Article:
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EPA orders closure of medical waste incinerators at Guam Memorial Hospital
Release Date: 6/15/2004
Contact Information: Dean Higuchi, (808) 541-2711
HONOLULU -- In response to an order from the U.S. Environmental Protection Agency, the Guam Memorial Hospital Authority has shut down one of its medical waste incinerators and will soon shut down a second in order to meet federal Clean Air Act standards.
Guam Memorial Hospital Authority has agreed to comply with the EPA's order by ceasing to operate its incinerators and putting an alternative medical waste treatment method into place.
The first of two incinerators was shut down on May 18. The second incinerator was switched to emergency back-up status on June 11 and will be permanently shut down by Nov. 30. The EPA determined that both incinerators were violating the emissions standards set by the Clean Air Act.
"It is critical that medical waste incinerators meet all of the required emission standards to protect the public's health," said Deborah Jordan, the EPA's air division director for the Pacific Southwest region. "Developing alternative medical waste treatment will further ensure clean air and proper disposal of medical waste for Guam's residents."
During the initial source tests, one of the incinerators violated the particulate matter, dioxins and furans, hydrogen chloride and lead emissions limits, while the second incinerator violated the particulate matter and hydrogen chloride emission limits. At that time, Guam Memorial Hospital Authority also failed to submit to the EPA the required waste management plan and necessary incinerator operating parameters and other required data for both incinerators.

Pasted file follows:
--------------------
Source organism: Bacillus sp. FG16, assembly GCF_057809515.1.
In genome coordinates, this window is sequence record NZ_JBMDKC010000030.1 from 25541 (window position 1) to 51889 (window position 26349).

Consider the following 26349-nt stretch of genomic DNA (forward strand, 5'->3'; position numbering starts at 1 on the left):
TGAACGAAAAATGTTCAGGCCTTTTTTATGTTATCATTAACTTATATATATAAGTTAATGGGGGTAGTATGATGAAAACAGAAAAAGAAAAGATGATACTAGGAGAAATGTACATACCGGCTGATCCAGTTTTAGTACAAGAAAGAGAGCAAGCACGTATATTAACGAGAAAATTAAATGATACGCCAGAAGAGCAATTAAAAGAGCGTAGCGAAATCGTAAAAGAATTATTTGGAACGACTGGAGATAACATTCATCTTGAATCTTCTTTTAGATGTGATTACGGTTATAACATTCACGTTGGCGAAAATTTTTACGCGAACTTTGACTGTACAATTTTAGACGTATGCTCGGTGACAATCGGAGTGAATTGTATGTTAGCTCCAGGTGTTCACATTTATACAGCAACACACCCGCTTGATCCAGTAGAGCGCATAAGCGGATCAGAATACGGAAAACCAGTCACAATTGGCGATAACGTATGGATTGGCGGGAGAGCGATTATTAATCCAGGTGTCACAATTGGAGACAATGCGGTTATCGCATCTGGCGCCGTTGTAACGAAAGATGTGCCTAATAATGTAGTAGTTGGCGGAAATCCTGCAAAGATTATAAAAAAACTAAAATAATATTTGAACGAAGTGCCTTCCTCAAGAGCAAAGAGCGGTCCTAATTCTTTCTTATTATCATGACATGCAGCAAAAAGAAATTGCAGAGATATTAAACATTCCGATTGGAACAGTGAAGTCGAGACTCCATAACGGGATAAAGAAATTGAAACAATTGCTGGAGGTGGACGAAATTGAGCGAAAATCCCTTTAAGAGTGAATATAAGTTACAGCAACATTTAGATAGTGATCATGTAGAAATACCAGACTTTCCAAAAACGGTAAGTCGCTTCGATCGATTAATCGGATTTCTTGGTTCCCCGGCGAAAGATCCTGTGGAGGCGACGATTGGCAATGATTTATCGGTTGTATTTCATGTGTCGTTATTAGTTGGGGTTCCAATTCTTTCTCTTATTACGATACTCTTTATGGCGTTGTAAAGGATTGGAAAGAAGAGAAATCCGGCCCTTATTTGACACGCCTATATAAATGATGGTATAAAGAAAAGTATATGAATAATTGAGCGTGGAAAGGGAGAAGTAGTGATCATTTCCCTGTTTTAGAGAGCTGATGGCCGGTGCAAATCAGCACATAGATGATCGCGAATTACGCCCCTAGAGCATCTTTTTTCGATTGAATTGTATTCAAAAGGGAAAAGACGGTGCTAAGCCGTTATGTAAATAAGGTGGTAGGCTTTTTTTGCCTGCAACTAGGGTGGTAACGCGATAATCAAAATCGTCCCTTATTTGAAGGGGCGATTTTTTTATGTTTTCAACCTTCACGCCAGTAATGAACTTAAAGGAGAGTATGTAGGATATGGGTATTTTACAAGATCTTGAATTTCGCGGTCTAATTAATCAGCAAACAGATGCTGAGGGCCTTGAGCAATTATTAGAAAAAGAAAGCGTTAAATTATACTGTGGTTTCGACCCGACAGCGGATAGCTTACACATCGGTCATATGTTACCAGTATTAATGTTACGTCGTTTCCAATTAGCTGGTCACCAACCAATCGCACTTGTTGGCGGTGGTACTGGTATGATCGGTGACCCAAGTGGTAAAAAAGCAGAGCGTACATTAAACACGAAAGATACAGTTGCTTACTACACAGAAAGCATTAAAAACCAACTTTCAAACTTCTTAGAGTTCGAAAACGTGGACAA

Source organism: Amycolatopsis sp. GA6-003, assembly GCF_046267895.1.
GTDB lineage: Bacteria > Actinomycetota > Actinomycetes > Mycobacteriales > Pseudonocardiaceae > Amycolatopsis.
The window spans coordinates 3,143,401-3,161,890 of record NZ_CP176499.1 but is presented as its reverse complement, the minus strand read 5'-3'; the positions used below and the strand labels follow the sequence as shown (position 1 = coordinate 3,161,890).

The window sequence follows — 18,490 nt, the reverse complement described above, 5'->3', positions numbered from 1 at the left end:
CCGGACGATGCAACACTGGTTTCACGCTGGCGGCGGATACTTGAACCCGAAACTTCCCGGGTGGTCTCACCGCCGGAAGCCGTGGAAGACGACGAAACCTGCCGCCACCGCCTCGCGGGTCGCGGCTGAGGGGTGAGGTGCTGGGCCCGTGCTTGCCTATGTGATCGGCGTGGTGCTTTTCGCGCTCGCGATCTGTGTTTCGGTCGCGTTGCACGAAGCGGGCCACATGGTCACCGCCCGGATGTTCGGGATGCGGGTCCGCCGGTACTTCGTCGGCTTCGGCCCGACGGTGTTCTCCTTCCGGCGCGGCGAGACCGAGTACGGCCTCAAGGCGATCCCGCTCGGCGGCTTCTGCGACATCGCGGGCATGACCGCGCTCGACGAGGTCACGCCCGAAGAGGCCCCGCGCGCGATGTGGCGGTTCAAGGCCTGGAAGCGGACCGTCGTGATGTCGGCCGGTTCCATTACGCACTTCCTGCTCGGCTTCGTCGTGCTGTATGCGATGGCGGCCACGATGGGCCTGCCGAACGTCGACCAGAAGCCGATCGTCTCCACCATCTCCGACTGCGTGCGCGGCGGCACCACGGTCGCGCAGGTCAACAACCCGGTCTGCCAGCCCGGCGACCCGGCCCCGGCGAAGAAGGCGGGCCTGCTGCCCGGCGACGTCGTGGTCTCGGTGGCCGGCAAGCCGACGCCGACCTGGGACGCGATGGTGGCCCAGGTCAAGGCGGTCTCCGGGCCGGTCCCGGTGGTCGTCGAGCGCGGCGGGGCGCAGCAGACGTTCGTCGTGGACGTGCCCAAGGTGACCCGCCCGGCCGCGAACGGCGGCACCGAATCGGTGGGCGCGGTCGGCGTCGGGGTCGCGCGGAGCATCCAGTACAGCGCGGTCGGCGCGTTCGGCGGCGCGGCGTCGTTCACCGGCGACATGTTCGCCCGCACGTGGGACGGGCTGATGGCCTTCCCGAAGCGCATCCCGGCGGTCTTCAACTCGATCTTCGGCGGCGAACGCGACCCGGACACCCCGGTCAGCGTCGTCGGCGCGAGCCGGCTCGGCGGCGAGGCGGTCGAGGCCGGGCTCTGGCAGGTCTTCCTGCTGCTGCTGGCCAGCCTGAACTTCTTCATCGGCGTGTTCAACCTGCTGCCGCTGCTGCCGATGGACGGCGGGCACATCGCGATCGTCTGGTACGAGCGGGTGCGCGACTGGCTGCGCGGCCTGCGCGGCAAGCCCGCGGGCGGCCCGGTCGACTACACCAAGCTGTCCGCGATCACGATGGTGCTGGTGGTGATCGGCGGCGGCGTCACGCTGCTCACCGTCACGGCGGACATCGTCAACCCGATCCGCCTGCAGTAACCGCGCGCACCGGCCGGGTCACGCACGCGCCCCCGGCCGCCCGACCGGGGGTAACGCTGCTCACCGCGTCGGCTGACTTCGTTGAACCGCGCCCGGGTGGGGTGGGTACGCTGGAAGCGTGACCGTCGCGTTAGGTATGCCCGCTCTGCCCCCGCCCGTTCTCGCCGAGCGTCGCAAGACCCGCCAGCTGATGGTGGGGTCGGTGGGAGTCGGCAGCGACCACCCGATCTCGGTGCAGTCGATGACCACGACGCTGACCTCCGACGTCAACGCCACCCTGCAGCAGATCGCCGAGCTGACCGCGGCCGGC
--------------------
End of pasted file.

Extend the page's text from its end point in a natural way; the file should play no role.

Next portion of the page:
In response to the order, Guam Memorial Hospital Authority has given the EPA a plan to transport all hospital, medical and infectious waste to a commercial medical waste treatment and disposal facility while the hospital develops an alternative waste treatment system.
The EPA's order also requires the Guam Memorial Hospital Authority to:
-provide to the EPA, a copy of its waste management plan which will include plans to separate solid waste from medical waste and other waste
minimization opportunities and;
-complete the shut down of both incinerators by Nov. 30 and complete final removal and proper disposal of the two incinerators by Dec. 30.
All medical waste incinerators need to be permitted and have the necessary air pollution controls to meet all Clean Air Act standards. Medical waste can be a source of pollution from the pathological and biological waste, along with any chemicals produced during incineration from plastics and other medical waste materials.